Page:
[More discussion on JumpStart]
Bobby: What are your thoughts on taking more than one project at a time? I hear sometimes that I should focus on just one project at a time, but I need more than one thing going at a time to stay alive and interested.
Marcus Whitney: Yeah, I think it’s all about whatever works best for you. You have to do whatever feels authentic to you. I have not worked on just one thing for decades and I will never again focus on just one thing. But you also have to realize that you must set boundaries, time-budget, and protect yourself from getting distracted by too many projects. I make sure I do everything that must be done for my main project and once I finish those things, I can work on some of my other side passion projects.
Bobby: Okay, great. So most people would look at your success and say that there is no way such a guy could deal with depression. You mentioned earlier we could talk about this… What was going on in 2017?
Marcus Whitney: So in 2017, I had a tough year in business. There was a storm of difficulty. None of this stuff is easy and it can be stressful. I don’t have a history of depression but at the end of 2017 I realized I was dealing with some issues. I was indulging in food, self-medicating with alcohol. It was unhealthy. But I was fortunate enough to be surrounded by the health industry. I started a process to look at whether or not I was healthy, and I wasn’t. To get out of that unhealthy time of my life, I started with exercise. It built physical and mental strength. After that, I turned to therapy and that was very good. Then recently, I’ve been taking a break on drinking which has been amazing.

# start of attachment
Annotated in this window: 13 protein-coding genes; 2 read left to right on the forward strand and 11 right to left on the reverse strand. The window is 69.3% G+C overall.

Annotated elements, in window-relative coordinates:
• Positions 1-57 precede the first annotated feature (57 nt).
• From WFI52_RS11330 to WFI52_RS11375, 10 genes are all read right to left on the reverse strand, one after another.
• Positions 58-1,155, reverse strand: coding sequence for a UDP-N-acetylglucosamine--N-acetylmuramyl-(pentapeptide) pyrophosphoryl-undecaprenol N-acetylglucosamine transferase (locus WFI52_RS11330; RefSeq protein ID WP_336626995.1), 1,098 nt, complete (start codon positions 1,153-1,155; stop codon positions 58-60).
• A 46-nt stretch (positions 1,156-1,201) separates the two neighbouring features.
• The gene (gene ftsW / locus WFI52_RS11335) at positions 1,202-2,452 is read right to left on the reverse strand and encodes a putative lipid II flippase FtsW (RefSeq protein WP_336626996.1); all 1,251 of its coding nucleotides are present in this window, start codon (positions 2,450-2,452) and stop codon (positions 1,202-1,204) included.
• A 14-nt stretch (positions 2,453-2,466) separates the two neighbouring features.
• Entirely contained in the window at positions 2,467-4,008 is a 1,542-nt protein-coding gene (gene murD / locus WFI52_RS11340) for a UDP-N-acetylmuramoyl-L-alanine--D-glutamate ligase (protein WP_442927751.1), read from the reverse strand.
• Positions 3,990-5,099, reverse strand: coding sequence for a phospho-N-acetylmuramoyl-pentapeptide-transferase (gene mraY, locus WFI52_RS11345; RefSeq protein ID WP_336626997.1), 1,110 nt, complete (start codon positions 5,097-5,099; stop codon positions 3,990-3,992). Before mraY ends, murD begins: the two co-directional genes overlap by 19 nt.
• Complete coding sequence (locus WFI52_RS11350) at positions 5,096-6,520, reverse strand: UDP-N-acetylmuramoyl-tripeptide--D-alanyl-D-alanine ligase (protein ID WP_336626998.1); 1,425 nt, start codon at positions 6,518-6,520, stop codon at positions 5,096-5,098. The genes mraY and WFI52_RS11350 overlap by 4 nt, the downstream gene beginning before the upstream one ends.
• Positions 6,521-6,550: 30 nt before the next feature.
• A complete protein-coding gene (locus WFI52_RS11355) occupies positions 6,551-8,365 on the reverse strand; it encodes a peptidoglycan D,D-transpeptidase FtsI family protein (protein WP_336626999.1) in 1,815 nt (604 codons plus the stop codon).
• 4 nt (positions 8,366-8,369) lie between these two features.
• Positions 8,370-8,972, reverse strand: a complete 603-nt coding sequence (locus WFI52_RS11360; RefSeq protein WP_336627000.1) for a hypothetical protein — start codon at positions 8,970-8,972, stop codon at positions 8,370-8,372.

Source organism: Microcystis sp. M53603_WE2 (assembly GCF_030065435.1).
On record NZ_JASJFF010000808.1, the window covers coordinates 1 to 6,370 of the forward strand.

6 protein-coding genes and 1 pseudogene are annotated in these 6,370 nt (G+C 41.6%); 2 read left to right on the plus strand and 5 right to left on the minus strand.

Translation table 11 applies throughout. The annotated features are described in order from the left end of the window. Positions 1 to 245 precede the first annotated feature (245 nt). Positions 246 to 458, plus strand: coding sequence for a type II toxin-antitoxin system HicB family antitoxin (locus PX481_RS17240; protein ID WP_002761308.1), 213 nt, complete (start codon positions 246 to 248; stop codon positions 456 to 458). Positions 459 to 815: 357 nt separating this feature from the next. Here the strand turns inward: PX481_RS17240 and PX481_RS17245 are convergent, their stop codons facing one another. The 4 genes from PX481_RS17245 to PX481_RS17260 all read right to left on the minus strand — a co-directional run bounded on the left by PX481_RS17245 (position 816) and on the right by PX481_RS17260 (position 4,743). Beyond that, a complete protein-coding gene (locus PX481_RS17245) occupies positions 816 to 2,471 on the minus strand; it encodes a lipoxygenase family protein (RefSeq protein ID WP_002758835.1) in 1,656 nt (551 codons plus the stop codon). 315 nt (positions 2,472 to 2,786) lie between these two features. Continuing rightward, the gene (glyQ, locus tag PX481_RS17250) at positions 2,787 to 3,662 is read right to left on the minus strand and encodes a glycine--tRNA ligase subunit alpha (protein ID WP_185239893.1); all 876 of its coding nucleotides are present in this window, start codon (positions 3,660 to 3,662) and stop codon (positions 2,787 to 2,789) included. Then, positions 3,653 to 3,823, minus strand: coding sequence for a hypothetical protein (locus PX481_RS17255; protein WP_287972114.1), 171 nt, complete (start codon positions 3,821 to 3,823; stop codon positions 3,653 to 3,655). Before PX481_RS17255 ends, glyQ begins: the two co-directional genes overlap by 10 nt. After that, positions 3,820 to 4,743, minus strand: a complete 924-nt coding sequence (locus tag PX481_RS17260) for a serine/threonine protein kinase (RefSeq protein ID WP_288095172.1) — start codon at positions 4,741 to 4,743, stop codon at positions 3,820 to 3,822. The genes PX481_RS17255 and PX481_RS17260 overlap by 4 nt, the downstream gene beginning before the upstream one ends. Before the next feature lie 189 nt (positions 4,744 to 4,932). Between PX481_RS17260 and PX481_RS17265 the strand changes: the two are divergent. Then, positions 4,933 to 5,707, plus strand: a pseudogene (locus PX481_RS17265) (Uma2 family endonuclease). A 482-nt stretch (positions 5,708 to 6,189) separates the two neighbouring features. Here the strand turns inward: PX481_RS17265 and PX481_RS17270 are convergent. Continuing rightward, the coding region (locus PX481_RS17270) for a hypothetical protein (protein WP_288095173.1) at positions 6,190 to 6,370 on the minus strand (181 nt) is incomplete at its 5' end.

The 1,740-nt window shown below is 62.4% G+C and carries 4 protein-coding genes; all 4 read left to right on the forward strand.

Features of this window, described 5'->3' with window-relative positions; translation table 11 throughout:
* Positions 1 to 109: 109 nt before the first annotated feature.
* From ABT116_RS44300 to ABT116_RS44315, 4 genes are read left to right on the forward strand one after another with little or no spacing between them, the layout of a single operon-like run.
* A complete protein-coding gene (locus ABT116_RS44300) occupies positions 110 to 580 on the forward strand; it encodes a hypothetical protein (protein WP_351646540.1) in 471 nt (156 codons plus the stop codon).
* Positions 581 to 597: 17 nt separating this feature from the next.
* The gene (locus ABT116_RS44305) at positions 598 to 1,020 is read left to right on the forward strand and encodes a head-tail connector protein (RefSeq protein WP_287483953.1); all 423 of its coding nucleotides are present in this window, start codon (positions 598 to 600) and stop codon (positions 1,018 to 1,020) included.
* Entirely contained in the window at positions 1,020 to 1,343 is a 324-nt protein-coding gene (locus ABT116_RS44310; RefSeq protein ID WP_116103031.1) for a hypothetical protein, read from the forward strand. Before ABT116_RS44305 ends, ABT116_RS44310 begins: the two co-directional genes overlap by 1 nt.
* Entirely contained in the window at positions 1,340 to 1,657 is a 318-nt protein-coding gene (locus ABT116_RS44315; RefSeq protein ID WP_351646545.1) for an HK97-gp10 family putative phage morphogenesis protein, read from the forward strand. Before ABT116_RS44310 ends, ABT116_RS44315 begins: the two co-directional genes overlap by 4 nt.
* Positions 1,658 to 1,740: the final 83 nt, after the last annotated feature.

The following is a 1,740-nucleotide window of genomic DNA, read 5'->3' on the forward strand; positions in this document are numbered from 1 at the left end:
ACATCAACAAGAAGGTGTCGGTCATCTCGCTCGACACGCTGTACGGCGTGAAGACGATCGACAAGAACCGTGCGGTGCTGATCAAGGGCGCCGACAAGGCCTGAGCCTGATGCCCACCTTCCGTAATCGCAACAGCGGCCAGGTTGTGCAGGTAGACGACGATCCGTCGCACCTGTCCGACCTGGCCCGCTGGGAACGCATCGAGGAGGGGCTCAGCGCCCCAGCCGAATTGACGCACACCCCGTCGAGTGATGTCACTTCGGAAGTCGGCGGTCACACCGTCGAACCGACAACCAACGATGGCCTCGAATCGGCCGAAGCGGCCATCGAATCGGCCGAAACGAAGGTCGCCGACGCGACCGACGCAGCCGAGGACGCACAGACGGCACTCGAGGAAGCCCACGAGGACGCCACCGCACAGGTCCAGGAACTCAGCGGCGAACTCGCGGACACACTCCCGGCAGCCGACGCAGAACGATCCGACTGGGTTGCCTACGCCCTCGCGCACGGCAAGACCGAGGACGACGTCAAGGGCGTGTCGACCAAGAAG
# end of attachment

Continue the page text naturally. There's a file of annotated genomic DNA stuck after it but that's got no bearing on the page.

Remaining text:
Taking action like this can be hard depending on your circumstance but you have to find support and take action. And remember, such problems are nothing to be ashamed of. There should be no more stigma around depression or other mental struggles. Everyone is dealing with these problems.
Bobby: So time for the questions we ask all of our guests. This first one is the random one. If you were given an elephant and couldn’t sell it, what would you do with it?
Marcus Whitney: Ummmmmmmmmmmmm… I actually like elephants quite a bit. I have ridden one in Bali. I would probably find some land and just have it as a pet.
Bobby: What skills does a young professional need to have out of college?
Marcus Whitney: I think that current college students have a weird thing going on. My kids are college aged so I know. You guys all grew up with the internet, yet nobody understands how quickly technology is advancing and how they have to behave in a quickly changing world. College students are going to learn how to adapt to change more quickly. There’s a chance that dominant companies today will be nonexistent in five years. College students will have to learn way faster than they currently learn in college.
Bobby: I agree, great answer. What do you have to give up for success?
Marcus Whitney: You have to give up your obsession with comfort. You will have to be very uncomfortable at times if you want to be successful. Especially for entrepreneurs, if you are tired, keep working. If you want to hang out with a friend, you might not be able to.
Bobby: Last question: What is one life hack that listeners can do this week to become successful?
Marcus Whitney: I would say they need to look into using the internet as a way to build a brand. Use the internet as a broadcast mechanism.
Bobby: Great. Before I let you go, would you like to quickly plug your podcast and social pages?
Bobby: Awesome. Thanks for joining us today Marcus. We'll talk soon.
Some reminders from this podcast:
1. The three rules to hustle: con yourself into believing, find partners to join your hustle, and effectively orchestrate.
2. As Marcus points out, mental health is far too often neglected. If you are struggling in this department, seek support and take action.
3. THIS WEEK: Think about ways you can use the internet as a way to broadcast your personal brand. Begin getting people’s attention.